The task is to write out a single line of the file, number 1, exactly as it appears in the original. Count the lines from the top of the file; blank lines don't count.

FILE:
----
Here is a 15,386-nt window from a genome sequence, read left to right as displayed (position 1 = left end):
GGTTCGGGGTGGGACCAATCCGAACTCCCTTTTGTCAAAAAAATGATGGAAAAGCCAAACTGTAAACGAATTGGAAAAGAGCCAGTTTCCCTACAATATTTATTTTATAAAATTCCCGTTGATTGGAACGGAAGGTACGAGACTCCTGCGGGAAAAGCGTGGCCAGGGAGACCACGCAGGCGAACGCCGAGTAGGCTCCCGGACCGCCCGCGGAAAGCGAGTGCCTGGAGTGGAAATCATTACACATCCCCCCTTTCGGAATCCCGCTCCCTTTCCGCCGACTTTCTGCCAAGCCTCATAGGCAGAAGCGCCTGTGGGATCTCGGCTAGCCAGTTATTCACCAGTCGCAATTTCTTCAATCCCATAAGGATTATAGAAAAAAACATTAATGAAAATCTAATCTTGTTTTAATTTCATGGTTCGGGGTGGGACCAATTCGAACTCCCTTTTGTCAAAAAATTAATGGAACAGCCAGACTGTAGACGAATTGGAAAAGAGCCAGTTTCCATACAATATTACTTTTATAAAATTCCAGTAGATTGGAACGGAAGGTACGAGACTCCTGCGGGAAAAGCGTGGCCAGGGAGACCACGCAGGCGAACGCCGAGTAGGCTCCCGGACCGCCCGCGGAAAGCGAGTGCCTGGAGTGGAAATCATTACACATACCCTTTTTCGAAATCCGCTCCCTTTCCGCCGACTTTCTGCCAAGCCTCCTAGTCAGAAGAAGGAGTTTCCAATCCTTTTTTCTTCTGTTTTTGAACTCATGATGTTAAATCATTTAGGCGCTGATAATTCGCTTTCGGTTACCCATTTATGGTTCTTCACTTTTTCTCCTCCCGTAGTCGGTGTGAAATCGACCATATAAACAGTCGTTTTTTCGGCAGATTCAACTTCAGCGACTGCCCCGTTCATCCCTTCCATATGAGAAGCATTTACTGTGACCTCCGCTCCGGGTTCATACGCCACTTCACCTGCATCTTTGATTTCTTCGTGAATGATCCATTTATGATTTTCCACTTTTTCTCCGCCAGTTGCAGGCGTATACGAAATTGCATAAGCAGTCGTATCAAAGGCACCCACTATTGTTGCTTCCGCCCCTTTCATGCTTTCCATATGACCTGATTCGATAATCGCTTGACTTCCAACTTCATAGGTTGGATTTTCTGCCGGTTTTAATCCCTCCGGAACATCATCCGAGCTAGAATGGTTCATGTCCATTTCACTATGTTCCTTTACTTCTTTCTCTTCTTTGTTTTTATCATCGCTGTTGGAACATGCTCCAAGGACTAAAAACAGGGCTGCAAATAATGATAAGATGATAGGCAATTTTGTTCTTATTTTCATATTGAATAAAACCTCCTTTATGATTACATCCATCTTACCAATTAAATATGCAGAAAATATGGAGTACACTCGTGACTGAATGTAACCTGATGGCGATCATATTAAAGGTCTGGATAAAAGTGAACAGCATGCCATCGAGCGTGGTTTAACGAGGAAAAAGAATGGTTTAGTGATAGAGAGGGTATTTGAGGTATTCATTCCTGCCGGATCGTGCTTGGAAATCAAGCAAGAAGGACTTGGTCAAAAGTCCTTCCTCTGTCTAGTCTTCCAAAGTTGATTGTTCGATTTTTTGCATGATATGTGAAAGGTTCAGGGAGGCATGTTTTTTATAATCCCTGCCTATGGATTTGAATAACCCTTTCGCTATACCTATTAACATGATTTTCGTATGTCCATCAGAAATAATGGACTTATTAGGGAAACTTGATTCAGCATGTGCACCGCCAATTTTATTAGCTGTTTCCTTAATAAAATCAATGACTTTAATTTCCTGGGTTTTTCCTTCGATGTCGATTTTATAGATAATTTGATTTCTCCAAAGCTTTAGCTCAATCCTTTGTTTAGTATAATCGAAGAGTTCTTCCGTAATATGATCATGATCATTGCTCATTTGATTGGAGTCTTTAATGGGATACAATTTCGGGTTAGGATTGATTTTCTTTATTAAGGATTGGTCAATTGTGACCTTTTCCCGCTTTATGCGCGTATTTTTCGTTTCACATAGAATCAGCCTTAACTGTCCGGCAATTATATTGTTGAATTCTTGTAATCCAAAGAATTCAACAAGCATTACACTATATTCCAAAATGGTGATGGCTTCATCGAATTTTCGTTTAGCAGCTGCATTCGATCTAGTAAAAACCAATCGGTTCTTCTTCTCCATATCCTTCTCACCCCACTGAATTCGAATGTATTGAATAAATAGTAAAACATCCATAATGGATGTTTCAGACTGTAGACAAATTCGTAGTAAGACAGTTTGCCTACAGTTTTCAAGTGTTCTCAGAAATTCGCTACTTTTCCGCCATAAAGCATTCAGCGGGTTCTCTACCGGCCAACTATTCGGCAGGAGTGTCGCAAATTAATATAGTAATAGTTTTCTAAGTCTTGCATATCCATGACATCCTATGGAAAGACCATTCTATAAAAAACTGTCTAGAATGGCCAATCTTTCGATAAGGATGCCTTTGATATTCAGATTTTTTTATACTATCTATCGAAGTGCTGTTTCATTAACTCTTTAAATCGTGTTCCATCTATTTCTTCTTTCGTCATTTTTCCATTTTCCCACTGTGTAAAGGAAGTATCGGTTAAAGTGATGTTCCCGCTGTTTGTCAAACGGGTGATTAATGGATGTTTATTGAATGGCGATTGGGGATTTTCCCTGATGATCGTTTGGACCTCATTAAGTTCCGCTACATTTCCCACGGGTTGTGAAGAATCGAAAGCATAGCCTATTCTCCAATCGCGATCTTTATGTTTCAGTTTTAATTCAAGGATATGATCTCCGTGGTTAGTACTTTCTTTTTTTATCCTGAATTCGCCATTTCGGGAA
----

Here is a 15,386-nt window from a genome sequence, read left to right as displayed (position 1 = left end):